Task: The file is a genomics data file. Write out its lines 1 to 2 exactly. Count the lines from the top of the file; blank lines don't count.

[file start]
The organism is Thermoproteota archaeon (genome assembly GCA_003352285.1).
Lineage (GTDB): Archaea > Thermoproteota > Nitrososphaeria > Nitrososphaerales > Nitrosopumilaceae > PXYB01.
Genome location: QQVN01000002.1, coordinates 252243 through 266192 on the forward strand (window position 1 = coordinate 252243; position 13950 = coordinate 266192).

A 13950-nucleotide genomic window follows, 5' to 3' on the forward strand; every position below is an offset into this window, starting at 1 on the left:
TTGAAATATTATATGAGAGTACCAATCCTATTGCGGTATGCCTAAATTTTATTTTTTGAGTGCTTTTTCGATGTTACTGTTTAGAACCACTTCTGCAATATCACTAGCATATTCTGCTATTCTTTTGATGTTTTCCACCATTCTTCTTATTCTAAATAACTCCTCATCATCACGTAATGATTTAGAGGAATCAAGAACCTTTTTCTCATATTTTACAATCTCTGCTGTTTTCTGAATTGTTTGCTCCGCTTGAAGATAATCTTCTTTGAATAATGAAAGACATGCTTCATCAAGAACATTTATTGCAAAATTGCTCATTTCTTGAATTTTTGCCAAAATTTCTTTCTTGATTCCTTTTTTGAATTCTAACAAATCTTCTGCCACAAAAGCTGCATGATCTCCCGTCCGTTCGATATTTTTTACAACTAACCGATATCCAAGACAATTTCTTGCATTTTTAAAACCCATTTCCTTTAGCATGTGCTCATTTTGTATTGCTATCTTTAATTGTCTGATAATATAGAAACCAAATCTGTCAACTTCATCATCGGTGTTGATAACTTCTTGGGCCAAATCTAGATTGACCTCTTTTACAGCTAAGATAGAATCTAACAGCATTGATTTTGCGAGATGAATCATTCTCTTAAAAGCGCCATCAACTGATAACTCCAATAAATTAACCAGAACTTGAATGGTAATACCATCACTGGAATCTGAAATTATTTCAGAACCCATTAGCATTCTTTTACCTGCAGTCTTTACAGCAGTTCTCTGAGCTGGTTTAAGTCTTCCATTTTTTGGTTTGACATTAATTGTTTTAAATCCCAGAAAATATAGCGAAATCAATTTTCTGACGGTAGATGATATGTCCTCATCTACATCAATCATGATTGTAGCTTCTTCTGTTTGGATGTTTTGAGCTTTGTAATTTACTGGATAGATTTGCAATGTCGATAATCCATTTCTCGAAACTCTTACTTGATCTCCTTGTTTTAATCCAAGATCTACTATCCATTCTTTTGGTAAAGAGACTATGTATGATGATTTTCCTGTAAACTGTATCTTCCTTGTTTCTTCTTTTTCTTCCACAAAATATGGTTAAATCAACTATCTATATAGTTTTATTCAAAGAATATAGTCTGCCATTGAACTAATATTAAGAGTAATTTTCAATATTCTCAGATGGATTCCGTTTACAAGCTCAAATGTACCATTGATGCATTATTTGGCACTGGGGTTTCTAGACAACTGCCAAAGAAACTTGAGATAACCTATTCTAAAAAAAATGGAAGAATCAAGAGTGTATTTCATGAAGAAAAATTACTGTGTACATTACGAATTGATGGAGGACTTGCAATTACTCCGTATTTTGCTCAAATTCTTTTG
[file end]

The organism is Thermoproteota archaeon (genome assembly GCA_003352285.1).
Lineage (GTDB): Archaea > Thermoproteota > Nitrososphaeria > Nitrososphaerales > Nitrosopumilaceae > PXYB01.